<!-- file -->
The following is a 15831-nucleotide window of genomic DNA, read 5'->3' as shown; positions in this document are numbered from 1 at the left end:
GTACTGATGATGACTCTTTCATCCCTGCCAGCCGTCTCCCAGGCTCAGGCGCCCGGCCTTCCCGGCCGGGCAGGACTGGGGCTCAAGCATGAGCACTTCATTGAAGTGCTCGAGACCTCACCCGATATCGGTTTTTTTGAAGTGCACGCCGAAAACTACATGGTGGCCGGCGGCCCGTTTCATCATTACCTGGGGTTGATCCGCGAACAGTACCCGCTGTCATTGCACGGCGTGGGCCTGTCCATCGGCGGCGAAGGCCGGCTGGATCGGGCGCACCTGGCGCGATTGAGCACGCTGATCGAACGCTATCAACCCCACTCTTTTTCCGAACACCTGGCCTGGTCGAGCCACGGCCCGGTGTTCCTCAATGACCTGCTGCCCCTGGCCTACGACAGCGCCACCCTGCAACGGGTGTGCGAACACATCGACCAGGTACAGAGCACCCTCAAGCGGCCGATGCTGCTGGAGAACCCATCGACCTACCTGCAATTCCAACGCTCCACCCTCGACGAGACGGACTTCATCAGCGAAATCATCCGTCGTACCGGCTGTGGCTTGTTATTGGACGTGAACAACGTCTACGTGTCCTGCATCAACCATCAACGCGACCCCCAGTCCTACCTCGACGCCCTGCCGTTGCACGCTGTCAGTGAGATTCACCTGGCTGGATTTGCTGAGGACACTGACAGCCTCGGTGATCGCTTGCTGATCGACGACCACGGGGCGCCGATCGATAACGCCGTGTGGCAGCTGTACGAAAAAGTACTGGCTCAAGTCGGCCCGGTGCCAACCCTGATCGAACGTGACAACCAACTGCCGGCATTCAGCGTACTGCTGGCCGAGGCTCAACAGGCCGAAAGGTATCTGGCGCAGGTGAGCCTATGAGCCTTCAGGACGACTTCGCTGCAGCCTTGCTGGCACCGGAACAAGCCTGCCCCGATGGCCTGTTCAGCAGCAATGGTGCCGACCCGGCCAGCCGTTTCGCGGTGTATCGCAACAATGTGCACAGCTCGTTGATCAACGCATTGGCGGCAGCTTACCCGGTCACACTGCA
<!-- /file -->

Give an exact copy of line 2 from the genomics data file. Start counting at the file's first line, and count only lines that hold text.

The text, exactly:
GTACTGATGATGACTCTTTCATCCCTGCCAGCCGTCTCCCAGGCTCAGGCGCCCGGCCTTCCCGGCCGGGCAGGACTGGGGCTCAAGCATGAGCACTTCATTGAAGTGCTCGAGACCTCACCCGATATCGGTTTTTTTGAAGTGCACGCCGAAAACTACATGGTGGCCGGCGGCCCGTTTCATCATTACCTGGGGTTGATCCGCGAACAGTACCCGCTGTCATTGCACGGCGTGGGCCTGTCCATCGGCGGCGAAGGCCGGCTGGATCGGGCGCACCTGGCGCGATTGAGCACGCTGATCGAACGCTATCAACCCCACTCTTTTTCCGAACACCTGGCCTGGTCGAGCCACGGCCCGGTGTTCCTCAATGACCTGCTGCCCCTGGCCTACGACAGCGCCACCCTGCAACGGGTGTGCGAACACATCGACCAGGTACAGAGCACCCTCAAGCGGCCGATGCTGCTGGAGAACCCATCGACCTACCTGCAATTCCAACGCTCCACCCTCGACGAGACGGACTTCATCAGCGAAATCATCCGTCGTACCGGCTGTGGCTTGTTATTGGACGTGAACAACGTCTACGTGTCCTGCATCAACCATCAACGCGACCCCCAGTCCTACCTCGACGCCCTGCCGTTGCACGCTGTCAGTGAGATTCACCTGGCTGGATTTGCTGAGGACACTGACAGCCTCGGTGATCGCTTGCTGATCGACGACCACGGGGCGCCGATCGATAACGCCGTGTGGCAGCTGTACGAAAAAGTACTGGCTCAAGTCGGCCCGGTGCCAACCCTGATCGAACGTGACAACCAACTGCCGGCATTCAGCGTACTGCTGGCCGAGGCTCAACAGGCCGAAAGGTATCTGGCGCAGGTGAGCCTATGAGCCTTCAGGACGACTTCGCTGCAGCCTTGCTGGCACCGGAACAAGCCTGCCCCGATGGCCTGTTCAGCAGCAATGGTGCCGACCCGGCCAGCCGTTTCGCGGTGTATCGCAACAATGTGCACAGCTCGTTGATCAACGCATTGGCGGCAGCTTACCCGGTCACACTGCA